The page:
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“Bite-Size Bits of Local, National, and Global History”
“Bite-Size Bits of Local, National, and Global History”
Near Manassas in Prince William County, Virginia — The American South (Mid-Atlantic)
 

Robinson House

 
 
Robinson House Marker image. Click for full size.
By Shane Oliver, September 26, 2015
1. Robinson House Marker
Inscription. Here stood the home of James Robinson and his family. Born "free" in 1799, James is listed as being of mixed racial parentage. Family oral history suggests that James' father was possibly a member of the Carter family of Pittsylvania plantation. In 1840, James purchased 170 acres of land on Henry Hill. Within a decade, he had built a modest one-and-one-half story log dwelling and assorted outbuildings. Robinson was the third wealthiest free black man living in Prince William County prior to the war.

Nine family members, spanning three generations, resided here in 1860. During the First Battle of Manassas, the family took refuge in a neighbor's cellar, and James reportedly hid under the turnpike bridge over Young's Branch. Despite its location amidst the fighting, the house escaped major damage. The farm remained safely behind Union lines through most of the Second Battle of Manassas, although General Franz Sigel established his headquarters on the property.

In 1872, Robinson submitted a claim to the government to recover some of the financial loss incurred during the war. He claimed that $2,608 of personal property was either taken or destroyed by Union soldiers — including large quantities of hay, wheat, corn, livestock, fence rails, and assorted furniture. Robinson was reimbursed for $1,249, less than half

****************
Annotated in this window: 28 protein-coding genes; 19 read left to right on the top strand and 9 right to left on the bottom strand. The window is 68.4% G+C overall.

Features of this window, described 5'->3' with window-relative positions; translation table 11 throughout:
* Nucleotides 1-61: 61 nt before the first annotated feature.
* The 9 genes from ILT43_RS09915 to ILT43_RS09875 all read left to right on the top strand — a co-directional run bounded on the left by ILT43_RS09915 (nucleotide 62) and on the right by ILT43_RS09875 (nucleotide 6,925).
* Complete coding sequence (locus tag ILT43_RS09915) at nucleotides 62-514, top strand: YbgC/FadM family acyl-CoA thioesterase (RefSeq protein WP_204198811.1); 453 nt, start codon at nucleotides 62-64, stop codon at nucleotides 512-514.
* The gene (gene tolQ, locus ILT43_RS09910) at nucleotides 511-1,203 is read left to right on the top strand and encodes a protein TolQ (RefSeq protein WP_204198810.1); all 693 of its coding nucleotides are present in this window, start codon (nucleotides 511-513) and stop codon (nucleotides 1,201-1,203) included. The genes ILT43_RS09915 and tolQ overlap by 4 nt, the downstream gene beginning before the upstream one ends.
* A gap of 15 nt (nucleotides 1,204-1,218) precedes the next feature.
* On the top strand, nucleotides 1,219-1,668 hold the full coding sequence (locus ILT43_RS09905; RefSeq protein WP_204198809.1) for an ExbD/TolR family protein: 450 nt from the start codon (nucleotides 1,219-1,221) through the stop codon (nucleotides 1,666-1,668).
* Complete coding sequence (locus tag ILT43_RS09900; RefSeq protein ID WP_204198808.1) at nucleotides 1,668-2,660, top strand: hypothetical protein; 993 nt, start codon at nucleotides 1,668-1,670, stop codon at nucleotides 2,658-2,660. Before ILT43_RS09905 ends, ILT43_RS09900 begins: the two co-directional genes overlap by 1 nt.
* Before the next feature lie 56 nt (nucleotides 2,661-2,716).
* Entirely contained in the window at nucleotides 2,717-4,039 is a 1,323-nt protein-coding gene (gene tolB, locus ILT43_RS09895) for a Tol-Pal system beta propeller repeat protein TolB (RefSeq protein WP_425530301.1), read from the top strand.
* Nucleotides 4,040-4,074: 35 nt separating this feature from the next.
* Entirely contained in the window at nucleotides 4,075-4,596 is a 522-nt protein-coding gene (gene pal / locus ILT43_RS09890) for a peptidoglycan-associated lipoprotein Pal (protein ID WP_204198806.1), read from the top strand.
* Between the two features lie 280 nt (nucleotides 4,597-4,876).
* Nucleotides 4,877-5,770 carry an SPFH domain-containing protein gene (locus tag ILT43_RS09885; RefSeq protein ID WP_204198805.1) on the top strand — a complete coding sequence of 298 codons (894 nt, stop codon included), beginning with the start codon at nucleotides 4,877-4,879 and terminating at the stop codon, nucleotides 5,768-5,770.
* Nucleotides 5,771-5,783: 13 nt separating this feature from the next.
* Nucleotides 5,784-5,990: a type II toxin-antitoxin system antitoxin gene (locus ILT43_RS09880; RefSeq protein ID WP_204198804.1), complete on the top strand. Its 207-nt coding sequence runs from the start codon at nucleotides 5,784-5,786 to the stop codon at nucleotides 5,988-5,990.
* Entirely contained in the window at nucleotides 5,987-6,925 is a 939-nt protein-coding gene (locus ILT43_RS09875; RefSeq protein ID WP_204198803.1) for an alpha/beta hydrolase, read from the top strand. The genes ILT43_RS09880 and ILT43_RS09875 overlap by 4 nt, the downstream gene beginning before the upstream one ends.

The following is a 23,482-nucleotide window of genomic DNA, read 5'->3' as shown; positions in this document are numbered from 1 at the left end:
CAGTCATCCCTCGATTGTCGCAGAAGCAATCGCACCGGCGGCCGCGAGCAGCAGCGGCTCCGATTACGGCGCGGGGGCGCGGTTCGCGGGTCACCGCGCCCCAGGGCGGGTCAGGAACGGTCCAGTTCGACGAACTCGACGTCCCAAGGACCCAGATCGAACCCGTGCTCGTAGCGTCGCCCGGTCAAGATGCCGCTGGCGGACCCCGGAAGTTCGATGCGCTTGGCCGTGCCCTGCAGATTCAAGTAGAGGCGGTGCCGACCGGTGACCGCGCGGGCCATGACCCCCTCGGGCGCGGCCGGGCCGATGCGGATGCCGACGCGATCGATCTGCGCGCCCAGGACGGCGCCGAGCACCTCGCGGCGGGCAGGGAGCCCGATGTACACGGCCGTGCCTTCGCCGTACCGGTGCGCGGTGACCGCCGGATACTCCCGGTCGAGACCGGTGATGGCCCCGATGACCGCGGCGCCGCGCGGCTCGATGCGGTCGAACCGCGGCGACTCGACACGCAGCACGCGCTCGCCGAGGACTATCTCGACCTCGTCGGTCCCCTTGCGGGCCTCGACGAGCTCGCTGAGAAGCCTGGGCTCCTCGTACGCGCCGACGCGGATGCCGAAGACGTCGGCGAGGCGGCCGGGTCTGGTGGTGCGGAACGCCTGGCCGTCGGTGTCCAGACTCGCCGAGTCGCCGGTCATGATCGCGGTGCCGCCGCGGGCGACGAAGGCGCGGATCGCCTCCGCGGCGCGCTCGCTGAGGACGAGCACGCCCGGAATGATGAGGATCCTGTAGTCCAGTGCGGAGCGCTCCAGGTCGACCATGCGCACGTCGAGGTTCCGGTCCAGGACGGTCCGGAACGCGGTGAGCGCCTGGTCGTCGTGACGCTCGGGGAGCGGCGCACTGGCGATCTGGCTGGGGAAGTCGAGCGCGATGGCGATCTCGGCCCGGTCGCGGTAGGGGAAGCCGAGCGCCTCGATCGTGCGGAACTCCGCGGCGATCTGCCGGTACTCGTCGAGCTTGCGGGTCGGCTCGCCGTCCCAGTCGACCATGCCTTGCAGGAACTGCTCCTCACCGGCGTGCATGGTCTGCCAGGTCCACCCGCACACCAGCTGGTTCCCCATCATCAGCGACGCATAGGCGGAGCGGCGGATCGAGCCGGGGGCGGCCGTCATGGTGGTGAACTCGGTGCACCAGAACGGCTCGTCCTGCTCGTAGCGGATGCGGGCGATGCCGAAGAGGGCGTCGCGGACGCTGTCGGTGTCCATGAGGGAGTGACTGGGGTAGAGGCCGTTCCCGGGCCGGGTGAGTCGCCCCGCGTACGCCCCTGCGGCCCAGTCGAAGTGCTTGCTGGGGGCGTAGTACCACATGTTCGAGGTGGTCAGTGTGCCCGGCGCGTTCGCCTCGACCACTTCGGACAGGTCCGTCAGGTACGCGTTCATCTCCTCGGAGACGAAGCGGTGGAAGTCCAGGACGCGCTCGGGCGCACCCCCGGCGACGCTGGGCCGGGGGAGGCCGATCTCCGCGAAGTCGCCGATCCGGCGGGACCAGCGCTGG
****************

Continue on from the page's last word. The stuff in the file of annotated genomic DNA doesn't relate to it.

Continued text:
View looking toward the Robinson House remains and marker image. Click for full size.
By Shane Oliver, September 26, 2015
2. View looking toward the Robinson House remains and marker
of what he claimed.

(caption)
Photo by George Barnard, March 1862.
 
Erected by Manassas National Battlefield, National Park Service, U.S. Department of the Interior.
 
Location. 38° 49.118′ N, 77° 31.142′ W. Marker is near Manassas, Virginia, in Prince William County. Marker can be reached from Sudley Road half a mile south of Lee Highway (U.S. 29), on the left when traveling south. Click for map. Marker is located along the 1.1-mile Henry Hill trail, near the ruins of the Robinson House. Marker is at or near this postal address: 6511 Sudley Road, Manassas VA 20109, United States of America.
 
Other nearby markers. At least 8 other markers are within walking distance of this marker. Outnumbered (about 300 feet away, measured in a direct line); Confederates Rally (about 700 feet away); James Robinson House (approx. 0.2 miles away); Various Sections of Virginia Artillery (approx. mile away); Historic Farm Road Trace (approx. mile away); Like a Stonewall (approx. 0.3 miles away); Attack From Matthews Hill (approx. 0.3 miles away); Washington (Louisiana) Artillery Battalion (approx. 0.3 miles away). Click for a list of all markers in Manassas.
 
Also see . . .
1. Manassas National Battlefield Park. National Park
Robinson House Remains image. Click for full size.
By Shane Oliver, September 26, 2015
3. Robinson House Remains
Service (Submitted on October 2, 2015.) 

2. Old Marker at this Location. This marker replaced an older one at this location also titled “Robinson House” (Submitted on October 2, 2015.) 
 
Categories. African AmericansWar, US Civil
 
View of the trail leading to the Robinson House site and marker image. Click for full size.
By Shane Oliver, September 26, 2015
4. View of the trail leading to the Robinson House site and marker
Bull Run, Virginia. Robinson's house image. Click for full size.
By George N. Barnard, March 1862
5. Bull Run, Virginia. Robinson's house
Library of Congress (LC-B811-319A-2)
 
 
Credits. This page originally submitted on , by Shane Oliver of Richmond, Virginia. This page has been viewed 217 times since then and 3 times this year. Photos:   1, 2, 3, 4. submitted on , by Shane Oliver of Richmond, Virginia.   5. submitted on , by Bernard Fisher of Mechanicsville, Virginia. • Bernard Fisher was the editor who published this page. This page was last revised on June 16, 2016.
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